• Prepared stuffing (Any stuffing that you would use in a turkey would work well here.)
  • Bacon (The amount will depend on the size of the roast.  You need enough to be able to cover the roast.)
  • Maple syrup or honey (again, depends on size of roast, but typically 1/4 cup is enough)
  • Salt and pepper to taste
* You will also need butcher's twine to tie the roast up before putting in the oven.


  1. Preheat oven to 425 degrees.
  2. Place roast (brined or not) on cutting board

  3. Starting on the left side of the roast,  (if positioned as in the picture above) using a very sharp knife , make an approximately one to two inch cut just above the line of fat, going into the meat.  It's important to keep your knife parallel to the cutting board when doing this.  

  4. Push the meat back and again, make a cut in the meat, "rolling" it back towards the opposite end of the cutting board.

  5. Continue doing this until the roast is basically flattened out.  It isn't going to look nice and even.  (Well, if you're anything like me it won't.)  How the meat looks won't make any difference in the final product and no one will notice.

  6. The end result will be a fairly flat piece of meat that you will be putting your stuffing on in order to roll back up.
  7. Salt and pepper both sides of the roast generously.  I also like using a rub on the meat.  In my case, I used Mac Brothers Pork Rub, but salt and pepper alone will work fine.

  8. Next, spread the prepared stuffing on the exposed side of the meat.  You want the fat side of the meat DOWN at this point so it will be on the outside of the roast.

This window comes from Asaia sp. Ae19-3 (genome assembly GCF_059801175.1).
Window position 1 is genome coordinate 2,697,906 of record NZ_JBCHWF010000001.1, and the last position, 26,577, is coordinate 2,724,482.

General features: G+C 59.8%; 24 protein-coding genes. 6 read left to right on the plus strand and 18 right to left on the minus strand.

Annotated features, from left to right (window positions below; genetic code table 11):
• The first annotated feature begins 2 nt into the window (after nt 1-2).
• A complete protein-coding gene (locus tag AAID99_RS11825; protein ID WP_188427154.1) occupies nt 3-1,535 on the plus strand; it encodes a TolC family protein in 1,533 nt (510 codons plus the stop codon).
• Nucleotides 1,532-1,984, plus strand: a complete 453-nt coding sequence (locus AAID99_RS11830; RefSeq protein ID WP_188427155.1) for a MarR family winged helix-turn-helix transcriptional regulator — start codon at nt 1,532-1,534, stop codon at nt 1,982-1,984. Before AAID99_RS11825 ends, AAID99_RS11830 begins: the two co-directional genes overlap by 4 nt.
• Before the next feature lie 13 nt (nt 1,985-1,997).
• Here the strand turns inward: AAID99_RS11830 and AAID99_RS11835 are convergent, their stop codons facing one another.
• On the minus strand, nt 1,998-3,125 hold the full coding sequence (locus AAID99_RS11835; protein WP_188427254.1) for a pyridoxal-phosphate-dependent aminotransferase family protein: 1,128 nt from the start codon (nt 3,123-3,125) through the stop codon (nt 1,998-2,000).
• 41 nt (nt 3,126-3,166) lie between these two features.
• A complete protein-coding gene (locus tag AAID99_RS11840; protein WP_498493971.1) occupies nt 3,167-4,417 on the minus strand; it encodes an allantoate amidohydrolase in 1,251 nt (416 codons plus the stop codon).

9. Leave a border of about an inch along the sides of the meat.  Leave about two inches from the end where you stopped your cut.
  10. Starting at the far end, you want to start rolling up the roast gently.  Looking at the picture below, this is on the right side which is the side of the meat where you ended your cut.  You want to keep rolling fairly tight but not tight enough that you push the stuffing out of the ends.

  11. Continue carefully rolling the meat up until it again is the size and shape of a typical roast.

  12. Now, the roast needs to be tied together so it won't fall apart as it cooks.  You will need some butcher's twine.  There is no need to tie fancy knots like you sometimes see on these (unless of course you know how to do that and feel like it!).  I tie it in multiple places along the top with a simple knot (There were four ties for this roast.  I think I used seven on the nine pound roast I made.).